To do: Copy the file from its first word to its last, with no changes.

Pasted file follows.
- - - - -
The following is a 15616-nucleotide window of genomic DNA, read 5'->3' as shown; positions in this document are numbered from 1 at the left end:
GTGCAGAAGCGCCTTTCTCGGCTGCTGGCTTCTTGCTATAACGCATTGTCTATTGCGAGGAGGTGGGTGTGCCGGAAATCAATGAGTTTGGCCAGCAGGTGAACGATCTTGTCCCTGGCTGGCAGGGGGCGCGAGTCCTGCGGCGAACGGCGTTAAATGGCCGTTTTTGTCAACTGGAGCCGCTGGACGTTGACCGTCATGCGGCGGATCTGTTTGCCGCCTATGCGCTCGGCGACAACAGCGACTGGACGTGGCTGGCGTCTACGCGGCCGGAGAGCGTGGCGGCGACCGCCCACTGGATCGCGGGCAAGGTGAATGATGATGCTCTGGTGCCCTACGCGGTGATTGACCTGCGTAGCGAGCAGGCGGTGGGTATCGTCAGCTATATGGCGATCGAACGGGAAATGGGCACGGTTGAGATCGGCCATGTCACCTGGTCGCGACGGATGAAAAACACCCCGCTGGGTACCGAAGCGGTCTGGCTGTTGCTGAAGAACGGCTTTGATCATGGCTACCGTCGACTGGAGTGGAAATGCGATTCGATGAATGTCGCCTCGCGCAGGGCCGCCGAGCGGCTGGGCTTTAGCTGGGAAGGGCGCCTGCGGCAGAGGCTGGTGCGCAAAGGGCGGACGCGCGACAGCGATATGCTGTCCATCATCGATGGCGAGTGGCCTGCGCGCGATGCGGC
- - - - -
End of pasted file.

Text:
The following is a 15616-nucleotide window of genomic DNA, read 5'->3' as shown; positions in this document are numbered from 1 at the left end:
GTGCAGAAGCGCCTTTCTCGGCTGCTGGCTTCTTGCTATAACGCATTGTCTATTGCGAGGAGGTGGGTGTGCCGGAAATCAATGAGTTTGGCCAGCAGGTGAACGATCTTGTCCCTGGCTGGCAGGGGGCGCGAGTCCTGCGGCGAACGGCGTTAAATGGCCGTTTTTGTCAACTGGAGCCGCTGGACGTTGACCGTCATGCGGCGGATCTGTTTGCCGCCTATGCGCTCGGCGACAACAGCGACTGGACGTGGCTGGCGTCTACGCGGCCGGAGAGCGTGGCGGCGACCGCCCACTGGATCGCGGGCAAGGTGAATGATGATGCTCTGGTGCCCTACGCGGTGATTGACCTGCGTAGCGAGCAGGCGGTGGGTATCGTCAGCTATATGGCGATCGAACGGGAAATGGGCACGGTTGAGATCGGCCATGTCACCTGGTCGCGACGGATGAAAAACACCCCGCTGGGTACCGAAGCGGTCTGGCTGTTGCTGAAGAACGGCTTTGATCATGGCTACCGTCGACTGGAGTGGAAATGCGATTCGATGAATGTCGCCTCGCGCAGGGCCGCCGAGCGGCTGGGCTTTAGCTGGGAAGGGCGCCTGCGGCAGAGGCTGGTGCGCAAAGGGCGGACGCGCGACAGCGATATGCTGTCCATCATCGATGGCGAGTGGCCTGCGCGCGATGCGGC